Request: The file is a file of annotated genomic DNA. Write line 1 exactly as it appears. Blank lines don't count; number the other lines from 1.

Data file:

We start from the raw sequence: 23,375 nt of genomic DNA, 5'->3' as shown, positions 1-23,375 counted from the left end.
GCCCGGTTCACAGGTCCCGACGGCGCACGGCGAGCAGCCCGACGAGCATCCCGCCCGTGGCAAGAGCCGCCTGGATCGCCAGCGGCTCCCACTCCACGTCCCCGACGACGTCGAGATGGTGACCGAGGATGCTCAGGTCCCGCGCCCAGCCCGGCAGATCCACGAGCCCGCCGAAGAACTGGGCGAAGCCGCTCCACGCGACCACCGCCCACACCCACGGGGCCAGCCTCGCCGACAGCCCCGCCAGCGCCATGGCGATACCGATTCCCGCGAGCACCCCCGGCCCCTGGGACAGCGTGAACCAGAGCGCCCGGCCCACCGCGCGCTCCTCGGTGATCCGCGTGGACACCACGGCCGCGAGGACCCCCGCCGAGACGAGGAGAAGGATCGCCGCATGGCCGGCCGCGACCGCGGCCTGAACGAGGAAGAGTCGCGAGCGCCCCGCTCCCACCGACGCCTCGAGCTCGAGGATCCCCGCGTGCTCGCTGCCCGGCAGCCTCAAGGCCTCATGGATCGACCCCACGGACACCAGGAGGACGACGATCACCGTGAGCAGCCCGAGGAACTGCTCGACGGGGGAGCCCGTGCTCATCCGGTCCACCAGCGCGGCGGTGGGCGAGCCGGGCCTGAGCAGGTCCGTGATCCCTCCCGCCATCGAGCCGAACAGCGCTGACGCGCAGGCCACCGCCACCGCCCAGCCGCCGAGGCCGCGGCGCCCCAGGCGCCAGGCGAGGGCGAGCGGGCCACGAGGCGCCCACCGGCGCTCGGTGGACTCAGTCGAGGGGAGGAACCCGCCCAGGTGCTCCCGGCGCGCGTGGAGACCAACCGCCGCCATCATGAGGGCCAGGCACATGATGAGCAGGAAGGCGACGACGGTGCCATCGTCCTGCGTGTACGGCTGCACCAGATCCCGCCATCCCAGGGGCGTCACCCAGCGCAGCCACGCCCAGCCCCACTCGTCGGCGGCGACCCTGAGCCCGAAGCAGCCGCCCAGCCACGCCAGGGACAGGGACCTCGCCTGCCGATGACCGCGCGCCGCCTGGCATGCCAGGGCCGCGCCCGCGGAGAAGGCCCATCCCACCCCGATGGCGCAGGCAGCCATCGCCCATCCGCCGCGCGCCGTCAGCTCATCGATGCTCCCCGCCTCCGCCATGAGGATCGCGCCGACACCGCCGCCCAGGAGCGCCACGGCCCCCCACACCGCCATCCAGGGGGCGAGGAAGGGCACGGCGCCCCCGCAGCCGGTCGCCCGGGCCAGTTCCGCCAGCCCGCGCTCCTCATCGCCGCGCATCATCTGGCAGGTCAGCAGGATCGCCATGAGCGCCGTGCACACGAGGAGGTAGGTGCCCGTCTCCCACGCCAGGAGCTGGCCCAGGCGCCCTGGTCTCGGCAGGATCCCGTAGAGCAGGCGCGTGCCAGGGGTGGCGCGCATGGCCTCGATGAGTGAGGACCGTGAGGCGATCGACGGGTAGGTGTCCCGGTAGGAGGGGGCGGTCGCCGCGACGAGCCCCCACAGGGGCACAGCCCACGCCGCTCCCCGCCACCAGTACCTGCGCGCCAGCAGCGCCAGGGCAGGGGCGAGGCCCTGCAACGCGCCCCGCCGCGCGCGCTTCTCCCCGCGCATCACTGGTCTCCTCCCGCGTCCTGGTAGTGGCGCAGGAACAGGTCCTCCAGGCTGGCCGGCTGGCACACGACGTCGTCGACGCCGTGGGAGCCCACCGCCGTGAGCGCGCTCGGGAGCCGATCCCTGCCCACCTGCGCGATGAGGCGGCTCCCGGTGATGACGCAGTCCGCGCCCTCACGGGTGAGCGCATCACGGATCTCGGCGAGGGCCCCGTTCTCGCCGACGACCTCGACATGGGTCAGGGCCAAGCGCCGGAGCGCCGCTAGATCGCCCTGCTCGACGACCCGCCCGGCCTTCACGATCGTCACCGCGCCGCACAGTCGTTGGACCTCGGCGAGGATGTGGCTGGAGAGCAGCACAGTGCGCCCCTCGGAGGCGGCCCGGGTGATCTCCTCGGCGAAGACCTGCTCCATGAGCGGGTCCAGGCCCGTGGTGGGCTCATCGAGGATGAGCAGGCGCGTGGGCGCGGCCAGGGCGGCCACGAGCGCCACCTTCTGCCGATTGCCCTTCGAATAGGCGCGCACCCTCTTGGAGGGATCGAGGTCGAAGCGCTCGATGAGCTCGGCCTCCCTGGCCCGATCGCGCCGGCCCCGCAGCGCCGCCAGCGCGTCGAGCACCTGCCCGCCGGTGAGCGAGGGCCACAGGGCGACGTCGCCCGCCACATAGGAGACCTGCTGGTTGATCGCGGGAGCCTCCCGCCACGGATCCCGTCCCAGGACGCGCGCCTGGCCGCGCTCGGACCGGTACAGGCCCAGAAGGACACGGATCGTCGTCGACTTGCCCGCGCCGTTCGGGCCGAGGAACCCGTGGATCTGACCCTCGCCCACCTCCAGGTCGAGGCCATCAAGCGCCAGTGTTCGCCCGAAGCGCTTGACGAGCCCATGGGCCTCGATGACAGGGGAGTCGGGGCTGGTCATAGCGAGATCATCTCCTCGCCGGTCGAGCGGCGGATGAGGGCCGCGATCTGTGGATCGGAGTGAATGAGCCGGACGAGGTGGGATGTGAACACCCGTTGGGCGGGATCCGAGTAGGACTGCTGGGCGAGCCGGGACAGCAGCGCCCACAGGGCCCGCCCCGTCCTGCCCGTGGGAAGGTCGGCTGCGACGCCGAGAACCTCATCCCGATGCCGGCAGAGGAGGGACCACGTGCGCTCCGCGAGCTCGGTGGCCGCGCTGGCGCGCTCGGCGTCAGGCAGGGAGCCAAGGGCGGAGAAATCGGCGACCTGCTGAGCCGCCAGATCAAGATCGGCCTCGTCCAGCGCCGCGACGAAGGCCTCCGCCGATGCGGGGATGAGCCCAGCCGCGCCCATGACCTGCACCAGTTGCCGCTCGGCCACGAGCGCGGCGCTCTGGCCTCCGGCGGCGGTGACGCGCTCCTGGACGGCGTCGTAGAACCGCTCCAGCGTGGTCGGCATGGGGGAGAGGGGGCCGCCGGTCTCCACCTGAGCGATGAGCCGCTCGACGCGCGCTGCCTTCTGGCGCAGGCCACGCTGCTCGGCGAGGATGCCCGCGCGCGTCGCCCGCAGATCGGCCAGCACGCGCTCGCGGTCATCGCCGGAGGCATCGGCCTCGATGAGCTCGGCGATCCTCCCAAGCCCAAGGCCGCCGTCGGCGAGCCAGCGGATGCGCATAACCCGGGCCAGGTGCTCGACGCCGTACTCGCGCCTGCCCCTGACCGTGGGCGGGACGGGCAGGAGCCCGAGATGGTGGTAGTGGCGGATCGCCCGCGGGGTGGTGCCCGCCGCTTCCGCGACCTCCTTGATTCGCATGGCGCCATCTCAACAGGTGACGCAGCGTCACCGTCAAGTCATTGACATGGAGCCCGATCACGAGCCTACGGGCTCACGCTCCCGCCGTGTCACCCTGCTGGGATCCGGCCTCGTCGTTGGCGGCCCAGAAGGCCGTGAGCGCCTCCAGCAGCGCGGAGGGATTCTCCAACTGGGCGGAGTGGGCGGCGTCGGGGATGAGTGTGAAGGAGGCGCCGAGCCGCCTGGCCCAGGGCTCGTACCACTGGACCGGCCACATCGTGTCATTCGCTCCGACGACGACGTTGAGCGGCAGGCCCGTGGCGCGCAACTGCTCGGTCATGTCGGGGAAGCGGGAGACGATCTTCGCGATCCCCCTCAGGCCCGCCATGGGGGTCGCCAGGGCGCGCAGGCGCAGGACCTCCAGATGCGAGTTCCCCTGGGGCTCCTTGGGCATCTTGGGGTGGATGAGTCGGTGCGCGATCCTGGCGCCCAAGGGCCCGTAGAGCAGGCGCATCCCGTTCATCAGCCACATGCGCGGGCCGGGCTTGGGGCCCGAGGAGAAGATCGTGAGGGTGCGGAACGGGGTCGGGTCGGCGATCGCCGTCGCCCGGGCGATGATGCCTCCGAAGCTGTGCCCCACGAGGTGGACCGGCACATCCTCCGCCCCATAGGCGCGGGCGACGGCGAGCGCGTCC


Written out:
We start from the raw sequence: 23,375 nt of genomic DNA, 5'->3' as shown, positions 1-23,375 counted from the left end.